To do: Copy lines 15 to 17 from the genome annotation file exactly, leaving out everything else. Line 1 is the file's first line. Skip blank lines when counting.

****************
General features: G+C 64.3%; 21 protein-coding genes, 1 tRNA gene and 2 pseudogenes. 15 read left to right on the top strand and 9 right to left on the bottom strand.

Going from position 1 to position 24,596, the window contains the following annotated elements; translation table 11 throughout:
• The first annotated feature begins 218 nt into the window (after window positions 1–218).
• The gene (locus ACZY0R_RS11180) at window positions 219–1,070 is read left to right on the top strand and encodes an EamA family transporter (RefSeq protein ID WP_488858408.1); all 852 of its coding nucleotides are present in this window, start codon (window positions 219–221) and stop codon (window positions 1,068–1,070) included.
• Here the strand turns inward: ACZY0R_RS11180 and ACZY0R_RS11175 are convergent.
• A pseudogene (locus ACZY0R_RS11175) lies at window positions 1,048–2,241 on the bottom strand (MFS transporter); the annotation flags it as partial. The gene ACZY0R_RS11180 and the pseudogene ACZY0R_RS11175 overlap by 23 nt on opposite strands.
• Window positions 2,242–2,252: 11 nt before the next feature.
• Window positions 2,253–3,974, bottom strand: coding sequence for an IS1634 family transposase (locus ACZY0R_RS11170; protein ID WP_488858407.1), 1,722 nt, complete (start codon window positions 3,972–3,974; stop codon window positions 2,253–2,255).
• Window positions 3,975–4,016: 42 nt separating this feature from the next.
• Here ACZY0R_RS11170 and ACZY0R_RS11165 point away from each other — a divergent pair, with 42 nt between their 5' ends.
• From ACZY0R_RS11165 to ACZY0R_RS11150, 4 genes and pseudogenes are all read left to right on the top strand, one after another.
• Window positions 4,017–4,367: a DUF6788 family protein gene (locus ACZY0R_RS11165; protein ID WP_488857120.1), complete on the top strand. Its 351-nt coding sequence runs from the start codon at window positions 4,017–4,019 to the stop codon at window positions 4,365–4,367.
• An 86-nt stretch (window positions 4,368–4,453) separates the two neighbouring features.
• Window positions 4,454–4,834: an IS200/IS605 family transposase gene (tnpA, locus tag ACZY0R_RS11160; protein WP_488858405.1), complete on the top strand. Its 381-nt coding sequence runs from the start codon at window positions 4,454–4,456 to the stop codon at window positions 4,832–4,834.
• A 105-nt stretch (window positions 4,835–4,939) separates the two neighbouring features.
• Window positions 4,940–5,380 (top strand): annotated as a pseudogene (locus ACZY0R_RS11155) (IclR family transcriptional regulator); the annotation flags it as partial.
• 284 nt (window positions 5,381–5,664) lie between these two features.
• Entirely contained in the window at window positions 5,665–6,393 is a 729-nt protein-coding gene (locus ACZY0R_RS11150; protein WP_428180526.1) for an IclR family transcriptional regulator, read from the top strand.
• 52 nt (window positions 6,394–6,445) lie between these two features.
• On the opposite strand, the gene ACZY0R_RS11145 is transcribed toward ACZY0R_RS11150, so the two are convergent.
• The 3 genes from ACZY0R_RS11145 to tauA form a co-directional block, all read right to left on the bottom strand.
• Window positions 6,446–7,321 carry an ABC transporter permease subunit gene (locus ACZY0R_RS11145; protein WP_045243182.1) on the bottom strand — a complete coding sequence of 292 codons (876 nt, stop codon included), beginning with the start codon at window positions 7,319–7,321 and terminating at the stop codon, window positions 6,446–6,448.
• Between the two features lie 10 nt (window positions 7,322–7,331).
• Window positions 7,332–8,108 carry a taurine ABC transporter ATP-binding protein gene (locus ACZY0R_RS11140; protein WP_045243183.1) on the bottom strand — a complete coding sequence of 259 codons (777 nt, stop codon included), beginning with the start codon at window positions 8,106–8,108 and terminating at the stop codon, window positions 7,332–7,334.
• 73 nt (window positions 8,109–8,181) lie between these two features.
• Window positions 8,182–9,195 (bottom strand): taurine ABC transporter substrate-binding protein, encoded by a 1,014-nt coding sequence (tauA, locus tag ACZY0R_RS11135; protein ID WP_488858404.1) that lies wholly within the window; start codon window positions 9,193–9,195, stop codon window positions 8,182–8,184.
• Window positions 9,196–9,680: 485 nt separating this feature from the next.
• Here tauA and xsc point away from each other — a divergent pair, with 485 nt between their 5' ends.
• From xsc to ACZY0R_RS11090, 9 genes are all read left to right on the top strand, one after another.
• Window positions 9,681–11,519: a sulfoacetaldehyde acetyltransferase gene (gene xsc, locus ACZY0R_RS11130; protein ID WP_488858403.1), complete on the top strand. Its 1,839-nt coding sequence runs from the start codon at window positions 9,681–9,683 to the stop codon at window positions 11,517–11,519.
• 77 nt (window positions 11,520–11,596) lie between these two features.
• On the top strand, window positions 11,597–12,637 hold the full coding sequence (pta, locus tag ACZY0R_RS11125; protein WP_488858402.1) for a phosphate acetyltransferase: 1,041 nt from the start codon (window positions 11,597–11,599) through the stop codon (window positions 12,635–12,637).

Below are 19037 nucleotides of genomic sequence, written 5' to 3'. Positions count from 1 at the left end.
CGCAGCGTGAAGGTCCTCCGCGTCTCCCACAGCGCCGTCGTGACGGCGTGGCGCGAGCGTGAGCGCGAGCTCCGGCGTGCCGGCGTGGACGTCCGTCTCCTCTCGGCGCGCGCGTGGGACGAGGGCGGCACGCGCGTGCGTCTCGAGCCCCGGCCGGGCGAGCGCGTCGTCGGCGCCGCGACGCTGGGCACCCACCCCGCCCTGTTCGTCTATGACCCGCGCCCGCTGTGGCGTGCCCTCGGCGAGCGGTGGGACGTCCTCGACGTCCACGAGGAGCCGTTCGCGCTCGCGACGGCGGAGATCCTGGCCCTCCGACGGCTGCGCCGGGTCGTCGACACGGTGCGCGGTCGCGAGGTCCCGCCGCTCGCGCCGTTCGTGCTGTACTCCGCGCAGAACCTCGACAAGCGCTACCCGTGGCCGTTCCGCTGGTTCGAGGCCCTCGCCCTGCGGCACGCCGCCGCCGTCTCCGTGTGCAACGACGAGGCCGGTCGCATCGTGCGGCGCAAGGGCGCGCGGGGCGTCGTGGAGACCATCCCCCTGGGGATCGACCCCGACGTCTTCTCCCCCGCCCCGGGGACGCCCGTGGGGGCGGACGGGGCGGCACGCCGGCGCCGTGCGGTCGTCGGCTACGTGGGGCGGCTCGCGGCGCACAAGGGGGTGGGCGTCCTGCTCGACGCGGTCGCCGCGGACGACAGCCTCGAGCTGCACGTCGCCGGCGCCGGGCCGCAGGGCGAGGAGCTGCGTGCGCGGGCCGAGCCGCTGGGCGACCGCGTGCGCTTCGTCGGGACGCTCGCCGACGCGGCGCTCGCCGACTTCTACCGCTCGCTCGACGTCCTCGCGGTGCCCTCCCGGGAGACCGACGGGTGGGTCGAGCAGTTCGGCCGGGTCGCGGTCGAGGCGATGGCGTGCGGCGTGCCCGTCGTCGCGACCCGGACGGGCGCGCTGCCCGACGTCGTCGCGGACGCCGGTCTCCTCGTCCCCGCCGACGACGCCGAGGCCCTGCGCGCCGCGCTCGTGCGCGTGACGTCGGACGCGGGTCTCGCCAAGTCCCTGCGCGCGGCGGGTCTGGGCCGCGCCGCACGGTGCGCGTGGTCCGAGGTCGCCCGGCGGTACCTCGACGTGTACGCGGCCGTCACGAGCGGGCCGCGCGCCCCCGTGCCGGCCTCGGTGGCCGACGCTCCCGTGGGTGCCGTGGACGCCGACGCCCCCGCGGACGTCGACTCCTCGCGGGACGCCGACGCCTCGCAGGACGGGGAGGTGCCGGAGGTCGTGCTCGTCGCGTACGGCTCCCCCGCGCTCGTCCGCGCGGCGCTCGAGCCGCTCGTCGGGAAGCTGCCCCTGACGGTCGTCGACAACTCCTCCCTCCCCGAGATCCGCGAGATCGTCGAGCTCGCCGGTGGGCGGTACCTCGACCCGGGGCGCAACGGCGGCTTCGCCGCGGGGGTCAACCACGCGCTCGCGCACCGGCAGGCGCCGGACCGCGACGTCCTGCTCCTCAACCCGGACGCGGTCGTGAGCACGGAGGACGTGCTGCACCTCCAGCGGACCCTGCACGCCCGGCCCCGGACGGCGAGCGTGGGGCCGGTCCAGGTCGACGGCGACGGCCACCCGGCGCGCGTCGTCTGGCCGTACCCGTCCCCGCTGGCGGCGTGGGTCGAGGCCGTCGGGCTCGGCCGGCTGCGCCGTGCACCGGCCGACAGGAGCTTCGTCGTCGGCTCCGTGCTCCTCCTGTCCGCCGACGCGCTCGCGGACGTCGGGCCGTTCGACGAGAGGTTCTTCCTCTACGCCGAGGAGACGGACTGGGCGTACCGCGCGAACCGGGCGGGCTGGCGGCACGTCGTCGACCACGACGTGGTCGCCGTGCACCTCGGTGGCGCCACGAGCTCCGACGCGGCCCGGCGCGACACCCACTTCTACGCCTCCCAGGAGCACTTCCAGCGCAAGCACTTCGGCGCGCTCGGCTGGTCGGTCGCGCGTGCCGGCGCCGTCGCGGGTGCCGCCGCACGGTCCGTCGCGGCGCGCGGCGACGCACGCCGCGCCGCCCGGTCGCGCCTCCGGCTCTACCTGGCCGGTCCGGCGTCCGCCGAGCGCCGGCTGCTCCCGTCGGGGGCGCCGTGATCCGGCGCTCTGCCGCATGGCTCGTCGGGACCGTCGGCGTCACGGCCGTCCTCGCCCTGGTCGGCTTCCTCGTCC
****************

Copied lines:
• A 105-nt stretch (window positions 4,835–4,939) separates the two neighbouring features.
• Window positions 4,940–5,380 (top strand): annotated as a pseudogene (locus ACZY0R_RS11155) (IclR family transcriptional regulator); the annotation flags it as partial.
• 284 nt (window positions 5,381–5,664) lie between these two features.